Now, clearly the example here is pretty low down on a spectrum of graded stress. All the same, these hormones do trigger a number of powerful benefits for the body; water and salts are retained by the body (in case you were to have a drop in blood pressure via blood loss). There is increased production of new carbohydrates via gluconeogenesis and protein catabolism, and increased release of stored carbohydrates via glycogenolysis, all simply designed to provide more energy for the physical and mental activity. Now since I am sitting in a pub, next to a (ok, yes, unlit) fireplace, with good and not yet unimpressed company, the last thing on my mind is getting up and sprinting off. That said, admittedly, I cannot vouch for her and she may well be thankful her own second stage stress response is in full swing and readying her to make a run for it.

The third and final stage of the stress response is the exhaustive stage. This is not something that many of us will experience thankfully. It is reserved for people who sadly have to endure extreme, prolonged and continuous stress. One example would be soldiers in a combat zone where the stress is unremitting. During this stage the body can become energy depleted as stages one and two are over-used accompanied by prolonged cortisol (the ‘stress hormone’) production. Severe muscle atrophy, immunosuppression, and death can result. People here need support and relief from such stresses in order to protect their physical and mental wellbeing.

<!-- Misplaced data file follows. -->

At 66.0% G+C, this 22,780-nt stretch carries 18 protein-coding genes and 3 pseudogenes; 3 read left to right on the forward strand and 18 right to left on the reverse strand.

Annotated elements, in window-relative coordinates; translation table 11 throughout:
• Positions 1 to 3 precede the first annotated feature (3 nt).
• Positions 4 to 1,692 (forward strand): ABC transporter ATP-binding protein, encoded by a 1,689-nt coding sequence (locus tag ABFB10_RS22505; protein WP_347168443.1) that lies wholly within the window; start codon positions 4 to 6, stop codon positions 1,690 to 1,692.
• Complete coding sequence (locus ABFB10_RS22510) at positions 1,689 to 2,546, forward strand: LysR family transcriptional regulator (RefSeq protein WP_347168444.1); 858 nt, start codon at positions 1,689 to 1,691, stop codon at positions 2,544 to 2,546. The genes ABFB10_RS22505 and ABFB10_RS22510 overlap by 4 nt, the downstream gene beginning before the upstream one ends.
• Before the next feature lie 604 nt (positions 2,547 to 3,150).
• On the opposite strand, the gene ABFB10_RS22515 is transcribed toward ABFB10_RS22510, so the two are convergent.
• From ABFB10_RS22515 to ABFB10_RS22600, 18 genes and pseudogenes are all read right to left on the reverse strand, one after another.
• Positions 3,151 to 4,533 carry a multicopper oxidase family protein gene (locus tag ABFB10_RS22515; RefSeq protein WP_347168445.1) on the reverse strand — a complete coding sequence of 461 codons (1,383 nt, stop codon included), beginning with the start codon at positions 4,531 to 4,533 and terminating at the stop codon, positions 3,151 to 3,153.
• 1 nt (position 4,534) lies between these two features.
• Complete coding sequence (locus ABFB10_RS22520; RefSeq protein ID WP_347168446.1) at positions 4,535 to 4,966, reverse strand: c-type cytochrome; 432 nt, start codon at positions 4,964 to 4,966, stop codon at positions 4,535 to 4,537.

Thankfully my date is not that stressful. In fact, it’s going quite well and she may even like me. The stress that my body experienced from the moment I was trying to coolly lean against the railings outside the pub when she arrived seems to have provided me with a degree of stimulation that has helpfully prepared me for this first date – essentially, I was far more alert and receptive. You see there are in fact many theories that link stress arousal with performance. The classic example is the Yerkes-Dobson curve, developed back in 1908. The law, represented by a bell-curve, suggested that your performance increases with increased mental and physiological arousal – but only up to a point. When the arousal becomes too high (or too low), the performance decreases.

Since 1908 there have been many other theories, some of which challenge the Yerkes-Dobson curve as being too simple to describe stress (for which there are, admittedly, very different types – simple- versus complex-task stressors, being one example) and performance. However, for me, it is a good and digestible summary of a complex subject. Thankfully, I think I have a good level of stress arousal on my date, and so remain alert and responsive to, rather than comatose in the corner of the pub, or having a complete meltdown. Mind you, when I start to consider whether I should go for that first kiss my stress response seems to step up another level. Now my heart was really thumping.

Modern living is filled with stress from our environment, ourselves and others. Sometimes it is perceived and sometimes it is actual stress. Irrespective, our body’s response is the same – a set of physiological reactive stages that rapidly and progressively prime our body and mind for action. While stress is often linked with negativity, I think we need to welcome that feeling of a fast heart rate, increased breathing rate and alertness, for it helps us to recognise that our body is preparing us for action - and as such, bring us confidence.

Excess stress is of course a different matter and one that we haven’t discussed here. If you feel you, or someone around you, is suffering from excessive stress, then seeing your GP is a positive, safe first step to exploring the cause and managing it better.

And in case you are wondering, no, I won’t be telling you if I went for that first kiss…

Dr Nick Knight is a junior doctor based in London with a PhD background in human performance. His blog on life as a doctor can be read at:

Or follow him via Twitter: @Dr_NickKnight